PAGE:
15 Years of Immunizations and Antibiotic Usage to Fight Pneumococcus: How Are We Doing?
DrLewisFirst, MD, MA, Editor in Chief, Pediatrics
There has been no contribution more substantive when it comes to preventing serious
disease and saving lives than the use of immunizations—and the pneumococcal vaccine
is certainly a great example to support this. But over the past 15 years as we have
improved the standard pneumococcal conjugate vaccine from 7 serotypes (PCV-7) to
13 (PCV-13), how has that affected serotype colonization? Even more interesting is
how has the use of antibiotics in the setting of this vaccine further altered colonization
and a child’s risk for getting serious pneumococcal infection. Lee et al. (10.1542/peds.2017-0001) explored these trends using 15 years of nasopharyngeal swab collections from children
in Massachusetts, before and after the move from PCV-7 to PCV-13 by looking at colonized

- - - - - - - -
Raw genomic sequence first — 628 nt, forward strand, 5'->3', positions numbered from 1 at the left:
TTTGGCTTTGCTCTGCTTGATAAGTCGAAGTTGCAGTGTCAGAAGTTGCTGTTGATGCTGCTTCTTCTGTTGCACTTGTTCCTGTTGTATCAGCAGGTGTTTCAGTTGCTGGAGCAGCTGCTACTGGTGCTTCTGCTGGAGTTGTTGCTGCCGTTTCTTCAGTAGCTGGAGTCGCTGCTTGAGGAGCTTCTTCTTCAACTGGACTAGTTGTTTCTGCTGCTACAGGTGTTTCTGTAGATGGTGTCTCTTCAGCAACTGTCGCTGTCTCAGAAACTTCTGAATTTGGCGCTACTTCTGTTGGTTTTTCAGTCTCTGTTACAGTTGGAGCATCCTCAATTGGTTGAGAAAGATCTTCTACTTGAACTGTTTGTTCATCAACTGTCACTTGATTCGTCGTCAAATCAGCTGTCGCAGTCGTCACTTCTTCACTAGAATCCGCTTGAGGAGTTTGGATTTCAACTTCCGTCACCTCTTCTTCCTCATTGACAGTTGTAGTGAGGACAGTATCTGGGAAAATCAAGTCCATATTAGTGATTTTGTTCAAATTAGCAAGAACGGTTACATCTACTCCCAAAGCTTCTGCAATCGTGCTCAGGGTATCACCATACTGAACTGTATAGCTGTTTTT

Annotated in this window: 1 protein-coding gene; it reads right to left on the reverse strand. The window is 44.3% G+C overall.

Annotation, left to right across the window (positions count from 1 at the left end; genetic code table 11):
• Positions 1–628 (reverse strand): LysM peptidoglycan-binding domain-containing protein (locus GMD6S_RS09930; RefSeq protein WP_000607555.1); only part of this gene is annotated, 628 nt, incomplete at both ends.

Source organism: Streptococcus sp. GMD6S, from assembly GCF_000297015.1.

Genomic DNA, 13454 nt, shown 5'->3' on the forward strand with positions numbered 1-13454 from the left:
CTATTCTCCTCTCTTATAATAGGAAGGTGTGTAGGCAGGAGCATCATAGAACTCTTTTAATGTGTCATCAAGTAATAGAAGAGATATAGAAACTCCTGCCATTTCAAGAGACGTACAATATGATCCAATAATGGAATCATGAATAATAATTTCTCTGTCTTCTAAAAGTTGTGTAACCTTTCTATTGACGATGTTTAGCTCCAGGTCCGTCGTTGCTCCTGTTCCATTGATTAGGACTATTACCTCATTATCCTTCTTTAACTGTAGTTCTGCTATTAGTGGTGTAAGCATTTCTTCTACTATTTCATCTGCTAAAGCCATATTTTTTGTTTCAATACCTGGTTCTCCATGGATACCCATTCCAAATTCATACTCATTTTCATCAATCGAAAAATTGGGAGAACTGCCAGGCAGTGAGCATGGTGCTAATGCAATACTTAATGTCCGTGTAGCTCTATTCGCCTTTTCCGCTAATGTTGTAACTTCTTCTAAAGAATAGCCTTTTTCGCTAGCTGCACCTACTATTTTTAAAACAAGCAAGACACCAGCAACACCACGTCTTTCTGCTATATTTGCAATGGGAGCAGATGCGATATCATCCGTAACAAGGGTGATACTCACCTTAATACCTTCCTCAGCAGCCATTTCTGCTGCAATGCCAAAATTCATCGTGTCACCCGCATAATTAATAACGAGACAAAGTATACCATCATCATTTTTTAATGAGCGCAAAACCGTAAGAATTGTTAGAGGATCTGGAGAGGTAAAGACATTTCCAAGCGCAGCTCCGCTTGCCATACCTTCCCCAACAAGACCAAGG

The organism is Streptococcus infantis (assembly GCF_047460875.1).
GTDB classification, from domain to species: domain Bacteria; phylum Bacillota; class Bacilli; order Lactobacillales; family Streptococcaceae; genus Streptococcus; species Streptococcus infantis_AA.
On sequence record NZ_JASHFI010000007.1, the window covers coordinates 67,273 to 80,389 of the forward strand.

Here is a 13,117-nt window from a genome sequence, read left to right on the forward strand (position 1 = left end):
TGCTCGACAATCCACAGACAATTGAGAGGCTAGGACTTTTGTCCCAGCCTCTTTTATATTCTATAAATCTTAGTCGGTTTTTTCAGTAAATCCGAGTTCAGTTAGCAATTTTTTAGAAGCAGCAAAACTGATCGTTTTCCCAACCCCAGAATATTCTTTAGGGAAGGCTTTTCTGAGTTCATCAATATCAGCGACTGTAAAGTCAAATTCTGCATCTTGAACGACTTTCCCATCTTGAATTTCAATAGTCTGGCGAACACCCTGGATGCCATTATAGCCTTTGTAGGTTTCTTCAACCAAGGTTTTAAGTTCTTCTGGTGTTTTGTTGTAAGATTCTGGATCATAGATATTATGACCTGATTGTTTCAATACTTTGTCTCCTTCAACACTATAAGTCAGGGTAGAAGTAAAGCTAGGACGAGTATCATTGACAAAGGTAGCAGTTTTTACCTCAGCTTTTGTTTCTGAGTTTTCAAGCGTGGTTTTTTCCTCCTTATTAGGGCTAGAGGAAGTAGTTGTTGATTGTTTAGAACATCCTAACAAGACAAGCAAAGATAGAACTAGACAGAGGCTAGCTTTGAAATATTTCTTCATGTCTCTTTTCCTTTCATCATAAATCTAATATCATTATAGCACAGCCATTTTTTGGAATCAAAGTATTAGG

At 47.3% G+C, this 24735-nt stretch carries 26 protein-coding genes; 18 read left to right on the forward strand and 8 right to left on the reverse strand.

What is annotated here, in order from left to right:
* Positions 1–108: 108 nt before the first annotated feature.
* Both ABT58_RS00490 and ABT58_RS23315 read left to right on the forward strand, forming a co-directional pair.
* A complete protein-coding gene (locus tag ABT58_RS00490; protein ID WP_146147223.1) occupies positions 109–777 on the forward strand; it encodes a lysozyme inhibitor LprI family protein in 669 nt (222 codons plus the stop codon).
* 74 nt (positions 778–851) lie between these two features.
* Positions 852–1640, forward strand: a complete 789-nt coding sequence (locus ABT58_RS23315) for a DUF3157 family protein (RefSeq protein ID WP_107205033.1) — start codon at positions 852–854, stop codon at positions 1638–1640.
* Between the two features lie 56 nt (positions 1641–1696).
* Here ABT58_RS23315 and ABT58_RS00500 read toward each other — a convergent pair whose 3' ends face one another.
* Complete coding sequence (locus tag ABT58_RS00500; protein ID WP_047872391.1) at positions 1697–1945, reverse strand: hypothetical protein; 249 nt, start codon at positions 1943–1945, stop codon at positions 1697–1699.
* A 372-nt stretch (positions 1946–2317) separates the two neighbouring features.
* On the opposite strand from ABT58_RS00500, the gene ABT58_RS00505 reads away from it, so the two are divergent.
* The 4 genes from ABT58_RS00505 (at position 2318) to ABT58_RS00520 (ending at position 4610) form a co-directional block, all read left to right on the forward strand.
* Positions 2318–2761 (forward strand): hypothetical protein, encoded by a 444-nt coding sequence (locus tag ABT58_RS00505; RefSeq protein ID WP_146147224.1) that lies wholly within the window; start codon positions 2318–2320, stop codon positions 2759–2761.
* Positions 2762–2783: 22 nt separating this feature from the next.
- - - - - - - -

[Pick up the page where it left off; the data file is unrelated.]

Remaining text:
serotypes that were grown from the swabs. More than 6500 children are included in
this study, and there is lots of good news, but also some concerning news. For example,
the added serotypes to PCV-13 that were prevalent before that vaccine was instituted,
were much less common after PCV-13 began to be given in children who received this
vaccine. However, as might be expected, non-PCV serotypes not in the PCV-13 vaccine
have begun to increase in prevalence on swabs over the past few years.
When you add in antibiotic use, the investigator show that serotypes in the PCV-13
are more prevalent in nasopharyngeal swabs of immunized children on antibiotics than
in those immunized who have not received antimicrobial medications. What do findings
like these mean? Even with resistant strains or new strains surfacing as colonizers,
why aren’t we seeing more invasive pneumococcal disease in the setting of this colonization?
We asked infectious disease specialists Drs. Douglas Swanson and Christopher Harrison
from Children’s Mercy in Kansas City to inject their opinion on this study and its
implications (10.1542/peds.2017-2034). Check out both the study and commentary to learn more about what the future holds
for pneumococcal disease in children in the setting of vaccine and antibiotic usage.